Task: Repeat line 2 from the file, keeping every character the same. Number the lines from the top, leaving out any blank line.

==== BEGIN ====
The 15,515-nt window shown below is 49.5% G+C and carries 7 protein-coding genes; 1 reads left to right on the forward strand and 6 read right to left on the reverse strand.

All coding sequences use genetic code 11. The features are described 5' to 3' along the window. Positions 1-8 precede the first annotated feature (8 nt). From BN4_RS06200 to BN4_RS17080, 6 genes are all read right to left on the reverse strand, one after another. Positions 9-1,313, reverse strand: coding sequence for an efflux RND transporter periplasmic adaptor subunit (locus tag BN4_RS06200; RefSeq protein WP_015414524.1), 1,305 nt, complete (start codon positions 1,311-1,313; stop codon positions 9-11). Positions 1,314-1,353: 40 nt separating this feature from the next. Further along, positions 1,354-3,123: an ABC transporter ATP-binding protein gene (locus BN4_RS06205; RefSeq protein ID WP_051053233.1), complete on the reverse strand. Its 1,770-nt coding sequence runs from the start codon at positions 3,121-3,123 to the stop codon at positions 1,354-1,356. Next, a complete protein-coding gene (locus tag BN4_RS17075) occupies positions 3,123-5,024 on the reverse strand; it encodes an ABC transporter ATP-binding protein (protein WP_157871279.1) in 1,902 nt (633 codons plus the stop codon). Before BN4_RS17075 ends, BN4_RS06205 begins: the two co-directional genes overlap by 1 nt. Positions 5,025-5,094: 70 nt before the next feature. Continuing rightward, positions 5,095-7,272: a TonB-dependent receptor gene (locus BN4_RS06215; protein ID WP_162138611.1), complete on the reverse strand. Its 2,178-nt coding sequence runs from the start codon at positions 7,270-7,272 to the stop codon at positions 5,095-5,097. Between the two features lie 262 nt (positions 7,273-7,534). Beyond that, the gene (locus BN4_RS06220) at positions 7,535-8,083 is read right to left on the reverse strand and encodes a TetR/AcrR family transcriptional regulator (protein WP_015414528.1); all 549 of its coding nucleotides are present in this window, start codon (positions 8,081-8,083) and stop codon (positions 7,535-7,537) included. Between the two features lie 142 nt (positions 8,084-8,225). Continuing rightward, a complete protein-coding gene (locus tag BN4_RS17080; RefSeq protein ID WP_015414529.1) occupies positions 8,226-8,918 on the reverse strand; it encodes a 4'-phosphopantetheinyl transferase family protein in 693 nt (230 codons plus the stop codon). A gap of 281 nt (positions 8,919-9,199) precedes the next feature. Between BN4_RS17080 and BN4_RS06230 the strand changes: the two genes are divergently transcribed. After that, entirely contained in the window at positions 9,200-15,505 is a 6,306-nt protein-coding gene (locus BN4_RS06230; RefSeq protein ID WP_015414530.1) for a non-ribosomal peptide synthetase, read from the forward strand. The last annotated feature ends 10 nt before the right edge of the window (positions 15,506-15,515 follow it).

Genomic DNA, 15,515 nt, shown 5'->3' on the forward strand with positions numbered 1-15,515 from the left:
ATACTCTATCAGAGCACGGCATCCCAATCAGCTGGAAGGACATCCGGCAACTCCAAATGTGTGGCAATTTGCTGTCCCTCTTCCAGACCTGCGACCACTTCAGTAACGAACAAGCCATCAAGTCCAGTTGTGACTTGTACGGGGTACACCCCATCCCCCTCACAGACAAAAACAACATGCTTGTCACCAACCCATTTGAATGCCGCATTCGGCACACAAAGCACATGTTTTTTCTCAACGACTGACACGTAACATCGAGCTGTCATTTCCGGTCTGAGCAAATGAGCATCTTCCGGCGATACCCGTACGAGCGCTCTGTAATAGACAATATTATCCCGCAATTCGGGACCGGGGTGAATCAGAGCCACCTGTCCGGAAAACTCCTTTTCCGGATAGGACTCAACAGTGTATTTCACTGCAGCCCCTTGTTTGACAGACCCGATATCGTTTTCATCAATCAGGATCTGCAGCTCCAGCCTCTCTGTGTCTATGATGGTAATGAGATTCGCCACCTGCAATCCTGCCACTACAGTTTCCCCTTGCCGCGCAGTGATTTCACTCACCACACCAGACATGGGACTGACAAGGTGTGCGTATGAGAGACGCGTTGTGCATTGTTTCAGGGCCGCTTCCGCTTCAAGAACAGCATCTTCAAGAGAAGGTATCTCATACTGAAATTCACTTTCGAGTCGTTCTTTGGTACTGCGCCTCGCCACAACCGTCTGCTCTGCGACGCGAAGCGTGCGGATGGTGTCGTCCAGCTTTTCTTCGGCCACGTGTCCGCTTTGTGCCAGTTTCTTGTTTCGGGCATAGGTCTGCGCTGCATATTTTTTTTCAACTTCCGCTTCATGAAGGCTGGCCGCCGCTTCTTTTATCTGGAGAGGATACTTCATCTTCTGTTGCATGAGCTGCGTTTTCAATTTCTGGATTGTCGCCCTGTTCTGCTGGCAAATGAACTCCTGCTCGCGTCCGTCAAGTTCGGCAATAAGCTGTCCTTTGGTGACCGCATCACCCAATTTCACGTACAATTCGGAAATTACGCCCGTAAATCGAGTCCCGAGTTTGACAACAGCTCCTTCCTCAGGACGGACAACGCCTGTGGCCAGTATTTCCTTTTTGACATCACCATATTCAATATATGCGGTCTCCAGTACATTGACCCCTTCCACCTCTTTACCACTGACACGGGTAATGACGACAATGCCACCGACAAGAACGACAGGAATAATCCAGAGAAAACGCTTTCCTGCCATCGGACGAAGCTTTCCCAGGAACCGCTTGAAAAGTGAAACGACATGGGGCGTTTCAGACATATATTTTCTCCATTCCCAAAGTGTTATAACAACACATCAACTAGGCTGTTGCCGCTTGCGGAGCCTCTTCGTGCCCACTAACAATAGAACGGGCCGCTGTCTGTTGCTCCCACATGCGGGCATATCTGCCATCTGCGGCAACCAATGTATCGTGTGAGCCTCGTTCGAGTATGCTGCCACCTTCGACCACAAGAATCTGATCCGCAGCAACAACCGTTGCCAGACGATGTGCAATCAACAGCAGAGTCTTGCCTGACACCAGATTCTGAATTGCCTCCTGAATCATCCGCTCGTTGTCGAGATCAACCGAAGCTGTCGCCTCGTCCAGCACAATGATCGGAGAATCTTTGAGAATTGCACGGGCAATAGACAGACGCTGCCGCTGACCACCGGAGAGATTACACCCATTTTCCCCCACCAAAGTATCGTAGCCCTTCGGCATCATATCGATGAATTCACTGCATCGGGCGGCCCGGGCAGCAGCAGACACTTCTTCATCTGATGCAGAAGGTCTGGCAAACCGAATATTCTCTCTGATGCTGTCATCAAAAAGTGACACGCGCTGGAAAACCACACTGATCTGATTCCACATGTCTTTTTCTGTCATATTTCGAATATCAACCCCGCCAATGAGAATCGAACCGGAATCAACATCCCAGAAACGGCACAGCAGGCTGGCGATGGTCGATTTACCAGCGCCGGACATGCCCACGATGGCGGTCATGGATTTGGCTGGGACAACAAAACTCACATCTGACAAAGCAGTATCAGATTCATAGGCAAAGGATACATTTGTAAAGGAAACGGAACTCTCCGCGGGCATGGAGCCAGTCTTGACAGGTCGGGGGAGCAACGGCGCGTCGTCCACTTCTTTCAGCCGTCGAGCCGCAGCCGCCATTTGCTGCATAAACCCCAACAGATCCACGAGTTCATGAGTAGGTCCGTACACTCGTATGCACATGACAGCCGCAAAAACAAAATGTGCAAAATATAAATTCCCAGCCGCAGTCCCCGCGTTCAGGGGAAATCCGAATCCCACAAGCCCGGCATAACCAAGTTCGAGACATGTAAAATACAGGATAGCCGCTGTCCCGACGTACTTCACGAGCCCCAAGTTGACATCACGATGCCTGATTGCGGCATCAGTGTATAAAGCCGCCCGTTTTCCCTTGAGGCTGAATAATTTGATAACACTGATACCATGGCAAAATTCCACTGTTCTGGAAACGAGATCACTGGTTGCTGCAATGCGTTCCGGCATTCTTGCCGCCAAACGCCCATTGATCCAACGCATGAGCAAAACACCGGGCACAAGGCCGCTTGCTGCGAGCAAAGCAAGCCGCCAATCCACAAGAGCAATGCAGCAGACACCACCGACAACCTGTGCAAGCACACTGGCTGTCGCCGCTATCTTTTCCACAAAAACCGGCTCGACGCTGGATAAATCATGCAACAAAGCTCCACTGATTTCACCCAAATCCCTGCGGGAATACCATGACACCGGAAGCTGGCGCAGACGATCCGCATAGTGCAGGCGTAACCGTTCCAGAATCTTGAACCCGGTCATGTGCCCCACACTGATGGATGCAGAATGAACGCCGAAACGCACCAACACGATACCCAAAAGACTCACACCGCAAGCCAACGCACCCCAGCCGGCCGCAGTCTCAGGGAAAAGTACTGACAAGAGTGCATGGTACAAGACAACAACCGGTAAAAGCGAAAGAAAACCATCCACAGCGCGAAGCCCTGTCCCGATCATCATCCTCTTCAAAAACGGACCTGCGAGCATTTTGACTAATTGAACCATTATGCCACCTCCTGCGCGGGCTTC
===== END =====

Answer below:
All coding sequences use genetic code 11. The features are described 5' to 3' along the window. Positions 1-8 precede the first annotated feature (8 nt). From BN4_RS06200 to BN4_RS17080, 6 genes are all read right to left on the reverse strand, one after another. Positions 9-1,313, reverse strand: coding sequence for an efflux RND transporter periplasmic adaptor subunit (locus tag BN4_RS06200; RefSeq protein WP_015414524.1), 1,305 nt, complete (start codon positions 1,311-1,313; stop codon positions 9-11). Positions 1,314-1,353: 40 nt separating this feature from the next. Further along, positions 1,354-3,123: an ABC transporter ATP-binding protein gene (locus BN4_RS06205; RefSeq protein ID WP_051053233.1), complete on the reverse strand. Its 1,770-nt coding sequence runs from the start codon at positions 3,121-3,123 to the stop codon at positions 1,354-1,356. Next, a complete protein-coding gene (locus tag BN4_RS17075) occupies positions 3,123-5,024 on the reverse strand; it encodes an ABC transporter ATP-binding protein (protein WP_157871279.1) in 1,902 nt (633 codons plus the stop codon). Before BN4_RS17075 ends, BN4_RS06205 begins: the two co-directional genes overlap by 1 nt. Positions 5,025-5,094: 70 nt before the next feature. Continuing rightward, positions 5,095-7,272: a TonB-dependent receptor gene (locus BN4_RS06215; protein ID WP_162138611.1), complete on the reverse strand. Its 2,178-nt coding sequence runs from the start codon at positions 7,270-7,272 to the stop codon at positions 5,095-5,097. Between the two features lie 262 nt (positions 7,273-7,534). Beyond that, the gene (locus BN4_RS06220) at positions 7,535-8,083 is read right to left on the reverse strand and encodes a TetR/AcrR family transcriptional regulator (protein WP_015414528.1); all 549 of its coding nucleotides are present in this window, start codon (positions 8,081-8,083) and stop codon (positions 7,535-7,537) included. Between the two features lie 142 nt (positions 8,084-8,225). Continuing rightward, a complete protein-coding gene (locus tag BN4_RS17080; RefSeq protein ID WP_015414529.1) occupies positions 8,226-8,918 on the reverse strand; it encodes a 4'-phosphopantetheinyl transferase family protein in 693 nt (230 codons plus the stop codon). A gap of 281 nt (positions 8,919-9,199) precedes the next feature. Between BN4_RS17080 and BN4_RS06230 the strand changes: the two genes are divergently transcribed. After that, entirely contained in the window at positions 9,200-15,505 is a 6,306-nt protein-coding gene (locus BN4_RS06230; RefSeq protein ID WP_015414530.1) for a non-ribosomal peptide synthetase, read from the forward strand. The last annotated feature ends 10 nt before the right edge of the window (positions 15,506-15,515 follow it).